Job-Bias Suit Alleges Dentist Promoted Religion In Workplace

Source: Providence Sunday Journal
Date: December 20, 1998

Susan Elizabeth Morgan asserts in her Superior Court complaint that Providence dentist Roger N. Carlsten fired her after she refused to take a course written by Scientology founder L. Ron Hubbard.

In early 1991, East Side dentist Roger N. Carlsten told his young receptionist, Susan Elizabeth Morgan, that he wanted to promote her to office manager and boost her salary, according to a complaint Morgan has filed in Superior Court.

But first, according to Morgan's complaint, Carlsten insisted she take a special statistics course in "Hubbard Management Technology" written by the late science-fiction writer L. Ron Hubbard.

Because she knew Hubbard had founded a controversial religion known as Scientology, and because she also knew that Carlsten was a Scientologist, Morgan said in her court complaint and in sworn testimony that she worried that the course amounted to religion in disguise.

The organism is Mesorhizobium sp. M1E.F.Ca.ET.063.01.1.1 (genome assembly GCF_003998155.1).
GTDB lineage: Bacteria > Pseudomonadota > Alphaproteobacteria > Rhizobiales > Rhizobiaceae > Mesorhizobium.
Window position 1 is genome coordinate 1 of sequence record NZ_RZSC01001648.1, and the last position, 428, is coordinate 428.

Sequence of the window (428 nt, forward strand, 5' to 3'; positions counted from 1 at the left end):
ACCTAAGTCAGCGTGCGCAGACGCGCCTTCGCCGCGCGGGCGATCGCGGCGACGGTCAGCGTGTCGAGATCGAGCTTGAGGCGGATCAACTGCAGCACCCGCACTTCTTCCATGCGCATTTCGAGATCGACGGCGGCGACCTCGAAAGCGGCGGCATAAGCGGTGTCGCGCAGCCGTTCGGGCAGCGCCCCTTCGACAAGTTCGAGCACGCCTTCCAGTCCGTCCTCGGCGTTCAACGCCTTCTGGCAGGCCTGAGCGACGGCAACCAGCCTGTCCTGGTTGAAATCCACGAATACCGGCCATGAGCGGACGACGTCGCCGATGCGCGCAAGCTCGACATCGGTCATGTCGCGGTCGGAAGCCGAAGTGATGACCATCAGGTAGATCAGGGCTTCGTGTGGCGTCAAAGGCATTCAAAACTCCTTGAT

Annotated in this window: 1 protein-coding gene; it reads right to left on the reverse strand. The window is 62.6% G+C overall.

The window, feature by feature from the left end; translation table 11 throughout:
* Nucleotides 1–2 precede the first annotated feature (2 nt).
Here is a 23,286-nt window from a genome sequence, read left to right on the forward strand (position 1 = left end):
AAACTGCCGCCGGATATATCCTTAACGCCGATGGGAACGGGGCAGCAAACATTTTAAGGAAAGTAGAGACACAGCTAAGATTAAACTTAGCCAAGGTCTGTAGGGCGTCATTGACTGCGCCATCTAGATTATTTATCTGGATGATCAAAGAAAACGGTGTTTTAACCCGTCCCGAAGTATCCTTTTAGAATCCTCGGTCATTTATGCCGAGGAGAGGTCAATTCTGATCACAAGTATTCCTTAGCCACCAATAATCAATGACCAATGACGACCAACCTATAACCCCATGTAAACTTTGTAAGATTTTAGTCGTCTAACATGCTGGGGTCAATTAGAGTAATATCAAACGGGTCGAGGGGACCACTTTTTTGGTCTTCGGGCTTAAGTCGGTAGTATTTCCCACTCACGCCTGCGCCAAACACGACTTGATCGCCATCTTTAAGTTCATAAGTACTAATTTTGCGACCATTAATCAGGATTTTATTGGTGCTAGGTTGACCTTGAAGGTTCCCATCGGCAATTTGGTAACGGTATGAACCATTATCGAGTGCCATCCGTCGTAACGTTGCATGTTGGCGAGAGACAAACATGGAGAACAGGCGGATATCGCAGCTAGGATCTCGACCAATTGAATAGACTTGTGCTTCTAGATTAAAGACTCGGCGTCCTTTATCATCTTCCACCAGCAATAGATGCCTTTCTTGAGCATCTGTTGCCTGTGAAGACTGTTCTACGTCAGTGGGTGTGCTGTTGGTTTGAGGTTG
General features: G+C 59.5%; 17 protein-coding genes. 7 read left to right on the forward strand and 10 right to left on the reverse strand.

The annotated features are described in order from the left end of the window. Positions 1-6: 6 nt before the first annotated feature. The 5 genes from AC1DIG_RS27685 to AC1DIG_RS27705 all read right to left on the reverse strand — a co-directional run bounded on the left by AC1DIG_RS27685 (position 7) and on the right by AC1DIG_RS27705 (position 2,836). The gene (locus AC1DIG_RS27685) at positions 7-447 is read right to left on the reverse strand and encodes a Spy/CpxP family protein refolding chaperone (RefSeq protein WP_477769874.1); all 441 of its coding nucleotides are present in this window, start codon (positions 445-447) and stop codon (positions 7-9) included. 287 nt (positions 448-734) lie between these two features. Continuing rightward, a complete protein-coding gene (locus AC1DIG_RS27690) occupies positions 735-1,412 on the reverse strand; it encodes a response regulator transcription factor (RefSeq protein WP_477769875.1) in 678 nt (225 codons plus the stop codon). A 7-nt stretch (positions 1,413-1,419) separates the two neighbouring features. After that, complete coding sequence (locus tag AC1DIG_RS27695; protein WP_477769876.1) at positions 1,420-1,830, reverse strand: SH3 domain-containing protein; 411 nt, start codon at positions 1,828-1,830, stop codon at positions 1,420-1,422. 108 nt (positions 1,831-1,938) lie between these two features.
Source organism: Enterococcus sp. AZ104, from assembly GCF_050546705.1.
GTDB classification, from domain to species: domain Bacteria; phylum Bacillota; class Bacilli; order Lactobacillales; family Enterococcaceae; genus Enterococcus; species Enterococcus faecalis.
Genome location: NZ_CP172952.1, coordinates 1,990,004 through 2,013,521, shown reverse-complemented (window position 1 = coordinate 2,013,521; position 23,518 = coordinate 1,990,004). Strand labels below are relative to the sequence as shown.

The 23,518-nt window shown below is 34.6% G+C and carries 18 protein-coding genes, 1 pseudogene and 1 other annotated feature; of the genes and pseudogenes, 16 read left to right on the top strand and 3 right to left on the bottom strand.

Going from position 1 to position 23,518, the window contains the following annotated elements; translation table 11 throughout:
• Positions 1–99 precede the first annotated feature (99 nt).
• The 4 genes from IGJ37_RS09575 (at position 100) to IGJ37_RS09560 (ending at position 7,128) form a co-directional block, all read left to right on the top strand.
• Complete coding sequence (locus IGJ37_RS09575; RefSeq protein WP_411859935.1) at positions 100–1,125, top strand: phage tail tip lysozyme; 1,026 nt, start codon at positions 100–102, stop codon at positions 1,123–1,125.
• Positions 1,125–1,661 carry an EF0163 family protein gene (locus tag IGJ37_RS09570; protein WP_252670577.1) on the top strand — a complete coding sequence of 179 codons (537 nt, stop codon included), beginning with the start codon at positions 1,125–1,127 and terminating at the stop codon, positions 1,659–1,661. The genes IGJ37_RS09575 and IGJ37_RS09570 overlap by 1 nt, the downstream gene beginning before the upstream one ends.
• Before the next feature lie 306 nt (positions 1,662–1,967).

She refused to take the course.

Not long thereafter, Carlsten fired her.

Now, Morgan's unusual employment-discrimination suit against Carlsten has begun playing out in Superior Court, with an evidentiary hearing last month on whether to dismiss or permit Morgan's claim for punitive damages to proceed to trial. A decision on that is pending.

The complaint, brought under the Rhode Island Fair Employment Practices Act, alleges that Carlsten failed to accommodate Morgan's beliefs as a Catholic and that Carlsten fired her "based on religion."

But Carlsten says religion has nothing to do with it.

Carlsten says he fired Morgan for "incompetence" and an "insubordinate attitude" concerning a new computer he bought for the office.

Morgan's six-page complaint alleges that Carlsten:

  • Integrated Scientology into work policy, insisting on its use by Morgan and coworkers.